Pretty much anything you might want to know about Andy Griffith’s career is in those stories. Having never met or worked with him, I can’t add much to the LA Time’s professional insights... but I did witness the man in action once, and it was a memorable moment.

While working on a commercial out at GMT Studios in West LA – one of those drab industrial park facilities where the stages are nothing more than big empty boxes with a pipe grid hung overhead – nature called, so I headed off stage, where a pay phone occupied a strategic spot in the corridor leading to the bathrooms.  This was back in the mid-80’s, well before the day when everyone over the age of six would carry (and stare into) a cell phone eighteen hours a day.  In those primitive times, when you had to make a call, you found a pay phone.*

Exiting the stage door, I saw the man himself -- Andy of Mayberry, all made-up in a suit and tie -- leaning against the wall with one hand, the pay phone in the other. He wasn’t smiling, either; he was yelling.

Andy was pissed.

It didn’t take long to catch the drift of his anger. Apparently one of his productions (probably another "Matlock" TV movie) had been scheduled to run that week opposite a nationally televised fight featuring the then-invincible (and very popular) heavyweight boxing champion Mike Tyson.

 “Goddamn it!” he shouted into the phone, “We’re gonna get killed going up against that fucking Tyson fight. What the hell can we do about it?”

Nothing, it seemed, and thus this geyser of anger from a man famous for his mild-mannered screen persona.  I didn’t linger to eavesdrop, and by the time I emerged from the bathroom, he was gone.  I never saw him again, but found it reassuring that the man I'd watched on TV as a kid was not some plaster saint after all.  As genial, avuncular, and "country" as he appeared on-screen, Andy Griffith was dead serious about every aspect of his work.    

It's easy to dismiss his corn-pone appeal and down-home mannerisms, but unlike so many who catch fire and burn to a blackened crisp under the heat of the Hollywood spotlight, Griffith managed his success and career with a steady hand.  According to the Times, "The Andy Griffith Show" remained in the top ten for its entire eight year run, and went out on top with a firm grasp on the Number One rank in the ratings, a feat equaled only by legendary 90's sit-com "Seinfeld."  That's heady stuff, and such a sustained run of success does not happen by accident.  Say what you will about the man and his shows, but Andy Griffith knew what he was doing.

I wish there were more like him in the television business nowadays, where the broadcast networks seem to be run by clueless corporate committees who pay more attention to the budgetary bottom line than the quality of their shows -- which is one reason cable is eating their creative lunch, week in and week out.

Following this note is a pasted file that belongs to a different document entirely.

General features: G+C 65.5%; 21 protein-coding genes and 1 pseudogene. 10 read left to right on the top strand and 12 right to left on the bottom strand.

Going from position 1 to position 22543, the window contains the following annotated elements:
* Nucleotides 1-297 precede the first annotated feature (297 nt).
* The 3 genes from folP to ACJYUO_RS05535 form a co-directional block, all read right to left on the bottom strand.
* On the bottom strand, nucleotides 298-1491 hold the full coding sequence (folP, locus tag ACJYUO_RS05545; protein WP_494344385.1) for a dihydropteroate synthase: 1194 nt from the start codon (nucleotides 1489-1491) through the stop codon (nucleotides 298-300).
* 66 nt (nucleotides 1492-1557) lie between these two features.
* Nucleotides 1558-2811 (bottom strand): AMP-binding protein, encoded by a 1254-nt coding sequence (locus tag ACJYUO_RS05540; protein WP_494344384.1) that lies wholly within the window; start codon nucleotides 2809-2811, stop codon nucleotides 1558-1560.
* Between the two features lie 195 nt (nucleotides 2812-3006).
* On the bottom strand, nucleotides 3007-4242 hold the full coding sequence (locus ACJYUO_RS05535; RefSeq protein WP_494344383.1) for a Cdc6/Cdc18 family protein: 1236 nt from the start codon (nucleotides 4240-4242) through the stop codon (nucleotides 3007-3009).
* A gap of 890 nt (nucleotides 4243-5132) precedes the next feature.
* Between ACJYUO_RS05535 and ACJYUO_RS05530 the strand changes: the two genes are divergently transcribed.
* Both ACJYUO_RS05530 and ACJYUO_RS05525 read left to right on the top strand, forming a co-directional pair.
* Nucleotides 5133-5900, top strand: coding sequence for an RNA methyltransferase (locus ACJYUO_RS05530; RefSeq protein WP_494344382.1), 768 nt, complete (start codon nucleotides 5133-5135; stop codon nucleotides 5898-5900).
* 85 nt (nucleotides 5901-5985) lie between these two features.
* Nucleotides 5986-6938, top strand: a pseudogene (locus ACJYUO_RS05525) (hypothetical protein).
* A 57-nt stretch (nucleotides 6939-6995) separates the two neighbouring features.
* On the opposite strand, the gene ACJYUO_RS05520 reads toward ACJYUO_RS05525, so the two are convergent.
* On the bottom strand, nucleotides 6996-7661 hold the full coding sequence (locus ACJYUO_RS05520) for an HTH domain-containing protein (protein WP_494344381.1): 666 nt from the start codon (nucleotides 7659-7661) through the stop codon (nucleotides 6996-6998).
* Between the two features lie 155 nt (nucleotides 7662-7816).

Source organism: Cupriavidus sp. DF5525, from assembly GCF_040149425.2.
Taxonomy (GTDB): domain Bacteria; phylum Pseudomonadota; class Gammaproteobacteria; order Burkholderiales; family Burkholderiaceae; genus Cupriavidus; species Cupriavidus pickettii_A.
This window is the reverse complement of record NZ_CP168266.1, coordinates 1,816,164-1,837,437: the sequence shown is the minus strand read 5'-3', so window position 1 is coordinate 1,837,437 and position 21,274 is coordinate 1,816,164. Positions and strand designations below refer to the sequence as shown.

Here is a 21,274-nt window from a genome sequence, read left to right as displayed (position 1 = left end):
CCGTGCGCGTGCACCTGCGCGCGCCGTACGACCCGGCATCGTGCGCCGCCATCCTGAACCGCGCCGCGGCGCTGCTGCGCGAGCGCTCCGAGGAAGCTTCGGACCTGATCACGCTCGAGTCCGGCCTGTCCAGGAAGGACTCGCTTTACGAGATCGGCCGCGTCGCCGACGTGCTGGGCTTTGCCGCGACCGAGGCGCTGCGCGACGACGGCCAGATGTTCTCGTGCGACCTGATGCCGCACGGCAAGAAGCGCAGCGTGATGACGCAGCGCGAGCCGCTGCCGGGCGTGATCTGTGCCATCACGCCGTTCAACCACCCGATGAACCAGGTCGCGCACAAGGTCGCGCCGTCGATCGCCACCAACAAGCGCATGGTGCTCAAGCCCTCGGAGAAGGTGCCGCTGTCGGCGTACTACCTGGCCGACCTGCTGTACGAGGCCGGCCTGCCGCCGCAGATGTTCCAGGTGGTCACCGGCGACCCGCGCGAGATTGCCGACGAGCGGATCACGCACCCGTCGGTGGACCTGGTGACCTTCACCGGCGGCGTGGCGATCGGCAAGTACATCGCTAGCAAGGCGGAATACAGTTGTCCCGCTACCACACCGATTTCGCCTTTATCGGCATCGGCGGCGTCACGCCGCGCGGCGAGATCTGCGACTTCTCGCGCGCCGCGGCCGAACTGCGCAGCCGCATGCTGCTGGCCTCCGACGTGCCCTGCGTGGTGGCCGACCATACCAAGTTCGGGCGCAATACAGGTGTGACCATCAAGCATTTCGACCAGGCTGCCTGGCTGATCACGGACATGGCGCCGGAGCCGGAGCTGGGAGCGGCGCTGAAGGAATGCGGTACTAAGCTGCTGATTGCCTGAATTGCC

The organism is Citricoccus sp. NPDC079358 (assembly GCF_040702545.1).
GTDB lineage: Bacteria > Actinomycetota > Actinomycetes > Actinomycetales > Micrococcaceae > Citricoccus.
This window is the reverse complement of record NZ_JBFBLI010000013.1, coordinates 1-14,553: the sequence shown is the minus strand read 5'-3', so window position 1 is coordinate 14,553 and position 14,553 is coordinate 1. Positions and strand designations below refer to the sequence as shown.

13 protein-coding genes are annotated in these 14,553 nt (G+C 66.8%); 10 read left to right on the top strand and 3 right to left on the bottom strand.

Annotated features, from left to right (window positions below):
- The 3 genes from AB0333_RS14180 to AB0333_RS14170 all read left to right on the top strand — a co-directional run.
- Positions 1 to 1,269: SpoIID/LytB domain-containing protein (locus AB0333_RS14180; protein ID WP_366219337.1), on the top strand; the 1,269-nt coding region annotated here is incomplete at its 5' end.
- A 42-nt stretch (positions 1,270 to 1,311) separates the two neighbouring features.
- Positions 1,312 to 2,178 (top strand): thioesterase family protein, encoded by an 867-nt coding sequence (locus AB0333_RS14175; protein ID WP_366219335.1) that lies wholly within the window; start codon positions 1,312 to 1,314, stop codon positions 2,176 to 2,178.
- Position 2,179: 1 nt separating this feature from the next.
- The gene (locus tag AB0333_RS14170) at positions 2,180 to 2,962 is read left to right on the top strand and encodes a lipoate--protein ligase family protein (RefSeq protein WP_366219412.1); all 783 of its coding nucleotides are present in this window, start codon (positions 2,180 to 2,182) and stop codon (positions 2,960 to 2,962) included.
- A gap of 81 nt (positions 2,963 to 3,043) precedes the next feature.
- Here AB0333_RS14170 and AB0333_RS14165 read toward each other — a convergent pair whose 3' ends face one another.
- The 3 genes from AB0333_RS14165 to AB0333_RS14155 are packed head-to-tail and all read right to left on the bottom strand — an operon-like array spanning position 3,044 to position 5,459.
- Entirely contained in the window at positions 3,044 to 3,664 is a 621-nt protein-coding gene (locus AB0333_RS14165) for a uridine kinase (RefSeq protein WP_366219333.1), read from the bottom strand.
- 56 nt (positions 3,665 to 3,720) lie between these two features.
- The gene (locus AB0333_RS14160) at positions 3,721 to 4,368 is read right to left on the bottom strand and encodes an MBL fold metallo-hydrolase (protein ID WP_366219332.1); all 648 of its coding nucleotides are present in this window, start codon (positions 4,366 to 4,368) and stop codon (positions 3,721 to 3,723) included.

So long, Andy.  You'll be missed.

* Pay phones were everywhere back then, and they usually worked.  As far as I’m concerned, those were better times. Cell phones are undeniably convenient, and smart phones have a dazzling ability to retrieve data from the web, but every time there’s a break in the action on set these days, I look around and see 90% of the crew staring into their phones -- playing games, texting, surfing the internet, or making a call. As A.J. pointed out in a post a couple of years ago, people retreat into their own little cyber-world at every opportunity rather than finding a more social, less isolating way to pass the time.  This has leached something from the communal experience of being on a crew.  But I understand the times, and that I’m a minority of one in my neo-Luddite views towards cell phones and our increasingly distracted, text-crazed world.

Sunday, July 1, 2012

On With the Show

                   "Meet the new boss, same as the old boss"                    
                           Won’t Get Fooled Again, by The Who 

                   Let 'em eat cake, on their hands and knees...

For the crew, every show starts out the same way: standing at the foot of a very steep and craggy mountain, looking straight up. The first two weeks are the worst -- an intense, sustained exertion of muscle and sweat aimed at turning an empty sound stage into a fully-functional television factory ready to crank out a brand new episode every five to eight days.*

It’s human nature to forget the miserable details of life's painful ordeals with the passage of time. The agony of childbirth, hemorrhoid surgery, or the morning-after spike-in-the-head following a champagne and cognac bender tends to fade in our memories as the years flow under that metaphorical bridge.  The same holds for starting a show.  Once everything is up and running, the exhausting ordeal of creating the physical infrastructure necessary for that show – assembling the actual television-making machine – is soon forgotten as the specific challenges of each subsequent show arise and are met.  It's a bit like the crew spending two weeks building a ship, then setting sail on a thirteen episode journey across stormy seas.